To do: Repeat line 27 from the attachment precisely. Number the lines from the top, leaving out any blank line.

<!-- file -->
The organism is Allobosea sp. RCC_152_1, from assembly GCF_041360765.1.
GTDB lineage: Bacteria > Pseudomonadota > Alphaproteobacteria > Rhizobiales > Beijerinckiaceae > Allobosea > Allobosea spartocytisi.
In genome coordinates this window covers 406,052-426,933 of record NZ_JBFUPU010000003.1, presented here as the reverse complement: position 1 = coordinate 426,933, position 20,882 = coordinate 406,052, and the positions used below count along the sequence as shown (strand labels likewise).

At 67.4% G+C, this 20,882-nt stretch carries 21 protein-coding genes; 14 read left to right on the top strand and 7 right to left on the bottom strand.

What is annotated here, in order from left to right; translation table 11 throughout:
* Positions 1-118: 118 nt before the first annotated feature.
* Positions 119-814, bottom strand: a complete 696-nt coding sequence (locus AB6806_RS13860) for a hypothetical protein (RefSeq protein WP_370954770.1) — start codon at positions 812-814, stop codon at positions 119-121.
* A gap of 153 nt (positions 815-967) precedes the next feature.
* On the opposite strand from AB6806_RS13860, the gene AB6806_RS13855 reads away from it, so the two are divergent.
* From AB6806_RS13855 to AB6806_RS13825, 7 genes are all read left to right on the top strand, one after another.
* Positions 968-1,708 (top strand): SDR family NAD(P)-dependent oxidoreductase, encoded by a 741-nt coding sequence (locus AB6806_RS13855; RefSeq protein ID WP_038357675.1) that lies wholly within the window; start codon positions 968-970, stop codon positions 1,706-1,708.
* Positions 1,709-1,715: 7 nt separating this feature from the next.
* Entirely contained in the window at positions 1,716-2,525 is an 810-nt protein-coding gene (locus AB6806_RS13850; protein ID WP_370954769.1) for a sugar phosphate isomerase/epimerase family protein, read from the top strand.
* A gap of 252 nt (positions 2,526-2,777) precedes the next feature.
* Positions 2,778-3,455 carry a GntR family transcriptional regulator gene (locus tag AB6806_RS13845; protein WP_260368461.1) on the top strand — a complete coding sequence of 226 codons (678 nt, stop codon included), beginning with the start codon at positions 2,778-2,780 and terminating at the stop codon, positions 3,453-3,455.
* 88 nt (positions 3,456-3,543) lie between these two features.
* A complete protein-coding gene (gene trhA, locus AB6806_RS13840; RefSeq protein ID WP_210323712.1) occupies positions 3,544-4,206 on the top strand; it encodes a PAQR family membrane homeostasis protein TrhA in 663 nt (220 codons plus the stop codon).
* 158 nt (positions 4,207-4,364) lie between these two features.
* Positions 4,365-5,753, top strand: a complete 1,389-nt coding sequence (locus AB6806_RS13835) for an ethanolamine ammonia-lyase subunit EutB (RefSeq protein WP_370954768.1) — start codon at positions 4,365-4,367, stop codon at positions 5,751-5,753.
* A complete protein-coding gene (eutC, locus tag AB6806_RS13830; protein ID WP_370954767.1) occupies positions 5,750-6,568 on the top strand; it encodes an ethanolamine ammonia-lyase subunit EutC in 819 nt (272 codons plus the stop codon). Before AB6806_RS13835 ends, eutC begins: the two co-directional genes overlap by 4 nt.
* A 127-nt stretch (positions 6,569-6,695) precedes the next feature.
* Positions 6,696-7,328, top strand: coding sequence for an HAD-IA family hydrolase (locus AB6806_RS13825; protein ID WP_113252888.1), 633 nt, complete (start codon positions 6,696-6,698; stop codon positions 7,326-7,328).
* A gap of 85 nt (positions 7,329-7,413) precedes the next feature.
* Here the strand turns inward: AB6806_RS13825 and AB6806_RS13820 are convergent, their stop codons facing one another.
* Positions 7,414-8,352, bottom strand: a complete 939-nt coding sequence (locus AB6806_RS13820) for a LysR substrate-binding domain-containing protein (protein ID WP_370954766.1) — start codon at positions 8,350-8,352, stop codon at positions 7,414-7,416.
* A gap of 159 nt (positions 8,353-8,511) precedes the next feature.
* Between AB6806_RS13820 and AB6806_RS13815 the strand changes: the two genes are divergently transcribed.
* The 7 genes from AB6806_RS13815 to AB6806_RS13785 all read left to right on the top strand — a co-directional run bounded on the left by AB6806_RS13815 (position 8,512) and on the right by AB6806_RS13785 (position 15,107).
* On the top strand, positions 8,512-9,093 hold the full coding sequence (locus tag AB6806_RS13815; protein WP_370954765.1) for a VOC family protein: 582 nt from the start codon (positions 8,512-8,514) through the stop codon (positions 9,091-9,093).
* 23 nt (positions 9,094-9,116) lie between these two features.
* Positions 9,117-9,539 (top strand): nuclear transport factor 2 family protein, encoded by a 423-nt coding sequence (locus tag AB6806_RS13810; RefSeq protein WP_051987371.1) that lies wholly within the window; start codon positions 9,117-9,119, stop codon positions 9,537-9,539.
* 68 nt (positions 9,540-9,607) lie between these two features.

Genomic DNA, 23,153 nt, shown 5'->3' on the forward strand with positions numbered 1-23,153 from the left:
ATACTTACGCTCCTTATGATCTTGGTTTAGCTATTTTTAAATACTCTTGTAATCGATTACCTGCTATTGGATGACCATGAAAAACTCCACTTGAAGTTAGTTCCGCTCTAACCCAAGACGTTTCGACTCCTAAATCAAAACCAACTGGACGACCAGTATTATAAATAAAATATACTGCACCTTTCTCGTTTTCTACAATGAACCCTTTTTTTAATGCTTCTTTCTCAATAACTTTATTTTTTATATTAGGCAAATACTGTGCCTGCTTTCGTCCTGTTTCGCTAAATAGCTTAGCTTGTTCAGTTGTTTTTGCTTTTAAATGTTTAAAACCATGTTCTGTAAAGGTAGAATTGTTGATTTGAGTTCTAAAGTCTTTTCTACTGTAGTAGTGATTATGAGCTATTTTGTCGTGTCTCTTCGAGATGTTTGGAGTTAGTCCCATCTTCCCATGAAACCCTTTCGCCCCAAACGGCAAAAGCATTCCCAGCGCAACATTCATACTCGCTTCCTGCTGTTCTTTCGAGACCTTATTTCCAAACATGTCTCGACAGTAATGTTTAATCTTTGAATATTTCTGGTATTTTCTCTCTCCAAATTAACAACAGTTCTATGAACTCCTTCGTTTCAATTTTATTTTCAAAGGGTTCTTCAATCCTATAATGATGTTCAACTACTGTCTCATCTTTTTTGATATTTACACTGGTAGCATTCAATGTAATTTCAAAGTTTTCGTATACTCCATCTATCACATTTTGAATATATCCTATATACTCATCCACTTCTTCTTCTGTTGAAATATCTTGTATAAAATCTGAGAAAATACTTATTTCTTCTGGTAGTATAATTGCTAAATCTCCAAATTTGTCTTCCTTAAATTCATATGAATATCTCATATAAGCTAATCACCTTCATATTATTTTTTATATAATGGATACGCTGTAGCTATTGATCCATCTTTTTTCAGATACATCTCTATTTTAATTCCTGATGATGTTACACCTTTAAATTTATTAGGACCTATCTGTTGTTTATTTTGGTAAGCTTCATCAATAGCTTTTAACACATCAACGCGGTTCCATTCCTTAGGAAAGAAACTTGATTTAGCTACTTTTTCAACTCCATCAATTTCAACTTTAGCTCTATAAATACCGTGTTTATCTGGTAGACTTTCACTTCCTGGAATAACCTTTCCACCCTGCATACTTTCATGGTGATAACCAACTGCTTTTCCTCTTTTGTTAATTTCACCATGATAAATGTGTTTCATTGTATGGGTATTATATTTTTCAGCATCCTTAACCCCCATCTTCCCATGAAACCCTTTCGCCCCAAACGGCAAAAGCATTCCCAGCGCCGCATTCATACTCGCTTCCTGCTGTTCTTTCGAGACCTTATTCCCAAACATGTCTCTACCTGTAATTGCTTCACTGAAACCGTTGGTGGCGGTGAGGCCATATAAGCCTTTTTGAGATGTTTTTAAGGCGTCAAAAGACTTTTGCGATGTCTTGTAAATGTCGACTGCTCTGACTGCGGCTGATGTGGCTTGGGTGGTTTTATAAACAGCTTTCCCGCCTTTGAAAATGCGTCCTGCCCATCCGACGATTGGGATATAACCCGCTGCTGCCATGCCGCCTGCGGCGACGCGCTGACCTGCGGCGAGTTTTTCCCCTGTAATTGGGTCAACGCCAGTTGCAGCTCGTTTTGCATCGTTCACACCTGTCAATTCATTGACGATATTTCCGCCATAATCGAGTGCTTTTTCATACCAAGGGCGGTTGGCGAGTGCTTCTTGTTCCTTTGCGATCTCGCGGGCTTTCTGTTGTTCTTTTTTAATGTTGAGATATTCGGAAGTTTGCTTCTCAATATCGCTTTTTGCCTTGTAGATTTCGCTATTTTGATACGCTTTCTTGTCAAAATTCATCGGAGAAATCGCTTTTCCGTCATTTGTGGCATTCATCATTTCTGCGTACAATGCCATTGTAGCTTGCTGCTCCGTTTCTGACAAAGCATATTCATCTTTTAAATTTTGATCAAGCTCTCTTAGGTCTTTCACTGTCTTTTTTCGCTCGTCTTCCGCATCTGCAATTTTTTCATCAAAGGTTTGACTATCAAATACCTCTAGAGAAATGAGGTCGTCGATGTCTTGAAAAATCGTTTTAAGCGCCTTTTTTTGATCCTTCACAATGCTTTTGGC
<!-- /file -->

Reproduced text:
* Between AB6806_RS13820 and AB6806_RS13815 the strand changes: the two genes are divergently transcribed.